Nepmen

Nepman Nikolai Vlasov with his wife in his automobile in front of his shop at Sadovaya 28,
Leningrad. Early 1920s. (The word repeated on the inscriptions
between the windows: ДЕШЕВО – CHEAP!)

By 1921, due to the wars and the civil war, to war communism and requisitions, the Soviet economy arrived at the brink of collapse. As a temporary solution, Lenin proposed the introduction of a new economic policy – Новая экономическая политика, NEP – which allowed private venture at the lowest level of economy, that of small shops and local markets. From then on peasants had to give to the government only a small part of their products instead of the whole surplus as in the years of war communism, and the rest they could sell or change for industrial articles in the cities or in local private shops. The new policy was officially approved on 21 March 1921 on the 10th Congress of the All-Russian Communist Party, although it was severely disapproved by the orthodox left wing of the party.

Members of a consumers’ cooperative on the Day of Cooperatives, 1924

The following conjuncture called to life the figure of the nepman – НЭПман – who also received his name from the new policy. This name embraced several layers of private entrepreneurs from the peasant selling on the local market through the little shop owner to the big merchant organizing – forbidden – wholesale business and made them together the target of desire and envy. Here we can see their images from the 1920s, the brief flowering period of the NEP.

J. Steinberg: The shop of the “Goznak” Cooperative, 1925

P. Zhukov: The pavilion of the Рабочее дело Cooperative on the Lassalle (Mikhailovskaya) street, 1925

The shop of Glavspirt on 25 October (Nevsky) prospect, 1925

Queue for vodka before the Glavspirt shop, 1925

Selling fruits and vegetables in the Apraksin courtyard, 1924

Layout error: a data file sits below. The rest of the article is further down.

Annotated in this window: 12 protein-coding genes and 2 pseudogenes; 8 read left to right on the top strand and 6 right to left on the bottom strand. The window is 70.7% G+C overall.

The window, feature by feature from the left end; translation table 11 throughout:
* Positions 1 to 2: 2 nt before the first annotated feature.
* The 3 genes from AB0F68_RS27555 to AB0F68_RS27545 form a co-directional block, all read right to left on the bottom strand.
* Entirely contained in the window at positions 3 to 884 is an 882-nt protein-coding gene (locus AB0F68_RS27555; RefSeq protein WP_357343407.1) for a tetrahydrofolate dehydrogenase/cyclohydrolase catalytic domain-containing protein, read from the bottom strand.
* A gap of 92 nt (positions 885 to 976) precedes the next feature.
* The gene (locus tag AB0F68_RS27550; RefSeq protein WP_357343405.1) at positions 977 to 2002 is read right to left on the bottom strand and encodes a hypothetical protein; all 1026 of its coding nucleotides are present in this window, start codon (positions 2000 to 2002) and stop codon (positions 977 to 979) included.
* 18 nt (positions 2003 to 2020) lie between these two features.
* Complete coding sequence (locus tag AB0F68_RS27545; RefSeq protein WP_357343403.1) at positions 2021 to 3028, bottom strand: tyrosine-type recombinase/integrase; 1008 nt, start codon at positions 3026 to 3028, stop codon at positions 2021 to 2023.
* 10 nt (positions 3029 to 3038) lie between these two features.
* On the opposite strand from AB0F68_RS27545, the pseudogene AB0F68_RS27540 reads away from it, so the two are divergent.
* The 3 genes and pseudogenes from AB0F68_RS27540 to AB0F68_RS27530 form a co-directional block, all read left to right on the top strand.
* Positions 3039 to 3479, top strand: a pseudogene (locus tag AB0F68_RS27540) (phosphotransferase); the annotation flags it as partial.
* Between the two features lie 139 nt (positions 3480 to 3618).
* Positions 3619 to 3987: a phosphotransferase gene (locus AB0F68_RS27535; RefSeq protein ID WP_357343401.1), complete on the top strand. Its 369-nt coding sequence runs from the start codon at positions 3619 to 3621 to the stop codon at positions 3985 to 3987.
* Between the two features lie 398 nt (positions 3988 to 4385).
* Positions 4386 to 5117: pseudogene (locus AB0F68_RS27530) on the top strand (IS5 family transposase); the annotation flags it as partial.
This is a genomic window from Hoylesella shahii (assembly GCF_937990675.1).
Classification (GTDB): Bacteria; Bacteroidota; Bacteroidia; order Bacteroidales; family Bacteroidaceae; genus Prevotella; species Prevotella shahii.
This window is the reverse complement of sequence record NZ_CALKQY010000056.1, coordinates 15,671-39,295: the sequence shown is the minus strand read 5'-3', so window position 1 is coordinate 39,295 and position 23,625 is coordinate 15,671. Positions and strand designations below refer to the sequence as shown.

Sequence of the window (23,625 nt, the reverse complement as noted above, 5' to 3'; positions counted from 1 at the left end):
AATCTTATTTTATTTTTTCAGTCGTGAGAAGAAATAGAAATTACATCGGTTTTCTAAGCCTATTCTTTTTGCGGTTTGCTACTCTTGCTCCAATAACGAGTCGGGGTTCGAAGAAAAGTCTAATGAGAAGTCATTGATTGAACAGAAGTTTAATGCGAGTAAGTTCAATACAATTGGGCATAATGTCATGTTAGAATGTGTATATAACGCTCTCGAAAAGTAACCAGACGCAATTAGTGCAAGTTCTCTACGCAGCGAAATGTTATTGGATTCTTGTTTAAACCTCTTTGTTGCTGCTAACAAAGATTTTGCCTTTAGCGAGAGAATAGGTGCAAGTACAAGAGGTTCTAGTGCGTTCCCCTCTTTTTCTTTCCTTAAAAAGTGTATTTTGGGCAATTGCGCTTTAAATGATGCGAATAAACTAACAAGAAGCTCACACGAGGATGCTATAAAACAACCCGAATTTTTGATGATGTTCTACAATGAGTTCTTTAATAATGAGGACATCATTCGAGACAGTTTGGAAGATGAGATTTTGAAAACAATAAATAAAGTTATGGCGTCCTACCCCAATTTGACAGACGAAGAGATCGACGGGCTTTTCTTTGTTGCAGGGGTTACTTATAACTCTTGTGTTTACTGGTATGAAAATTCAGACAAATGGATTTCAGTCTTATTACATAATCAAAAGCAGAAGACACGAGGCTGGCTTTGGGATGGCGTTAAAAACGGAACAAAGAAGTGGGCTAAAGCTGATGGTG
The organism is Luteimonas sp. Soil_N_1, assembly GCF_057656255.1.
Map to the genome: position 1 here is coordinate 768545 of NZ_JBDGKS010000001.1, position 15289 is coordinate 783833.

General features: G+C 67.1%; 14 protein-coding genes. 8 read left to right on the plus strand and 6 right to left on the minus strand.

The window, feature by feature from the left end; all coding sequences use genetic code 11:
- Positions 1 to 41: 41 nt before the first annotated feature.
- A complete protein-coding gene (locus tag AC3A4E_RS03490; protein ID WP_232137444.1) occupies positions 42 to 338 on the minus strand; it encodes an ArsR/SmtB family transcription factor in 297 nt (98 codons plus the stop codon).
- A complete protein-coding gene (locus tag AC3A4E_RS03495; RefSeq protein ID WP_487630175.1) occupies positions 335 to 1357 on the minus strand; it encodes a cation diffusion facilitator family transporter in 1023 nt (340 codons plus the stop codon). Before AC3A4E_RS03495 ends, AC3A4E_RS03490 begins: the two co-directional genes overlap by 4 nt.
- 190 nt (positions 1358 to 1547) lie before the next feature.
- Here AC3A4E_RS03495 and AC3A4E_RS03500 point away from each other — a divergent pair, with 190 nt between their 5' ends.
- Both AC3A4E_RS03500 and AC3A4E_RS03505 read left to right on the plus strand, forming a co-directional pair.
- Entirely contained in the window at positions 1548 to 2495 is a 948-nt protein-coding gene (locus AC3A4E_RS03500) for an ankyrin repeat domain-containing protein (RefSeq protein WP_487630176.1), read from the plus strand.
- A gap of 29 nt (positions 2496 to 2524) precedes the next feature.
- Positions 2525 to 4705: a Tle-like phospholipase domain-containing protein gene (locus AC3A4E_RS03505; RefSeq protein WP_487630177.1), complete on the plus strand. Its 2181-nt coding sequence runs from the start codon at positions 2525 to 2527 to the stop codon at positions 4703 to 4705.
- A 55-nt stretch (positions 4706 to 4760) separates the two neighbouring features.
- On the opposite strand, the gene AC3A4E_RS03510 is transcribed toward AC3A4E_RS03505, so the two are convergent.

V. Bulla: The “Apollon” auction house at 15 of 25 October (Nevsky) prospect, 1920s

V. Bulla: Queue in front of a grocery shop, 1920s

The organizing committee of the Aleksandrovsky market at the Red Corner, 1926

S. Magaziner: The Predtechensky market, 1929

Kolkhoz market, 1932

Entrance of the kolkhoz market at the Predtechensky market, 1932

A. Agich: Kolkhoz bazaar on the Predtechensky market, on the day of opening, 1932.
The inscription: “The members of the kolkhoz at the head of the war
for the fulfillment of the 3rd Bolshevik sowing plan.”

Kolkhoz market, 1932

Selling milk on the Kuznetsky market, 1934

Selling at the Kuznetsky market, 1934

V. Fedoseiev: Entrance of the market of the Moscow and Frunze district from the Klinskoi market,
October 1936

Stalin in 1928 finally found the time ripe for the liquidation of the new economic system. The soon beginning collectivization of peasant estates in the following ten years swept off the product surplus which was the basis of the new system, and the following repressions also the nepmen who were declared enemies of the people. Whoever of them had enough money and chance fled the country in time, but most former nepmen finished in the gulags. Their way of life would be reproduced much later, in the 1980s by the semi-legal private merchants, the цеховники. And their memory is preserved, besides the vintage photos, also by the pearls of contemporary anti-nepman agitation literature – as The golden calf by Ilf-Petrof or the Bedbug by Mayakovsky – as well as by the “nepman’s songs” of the 1920s, the Murka, the Bublichki or the most essential melody of early Soviet jazz, Jozef. We will write more about them in our series “History sung”.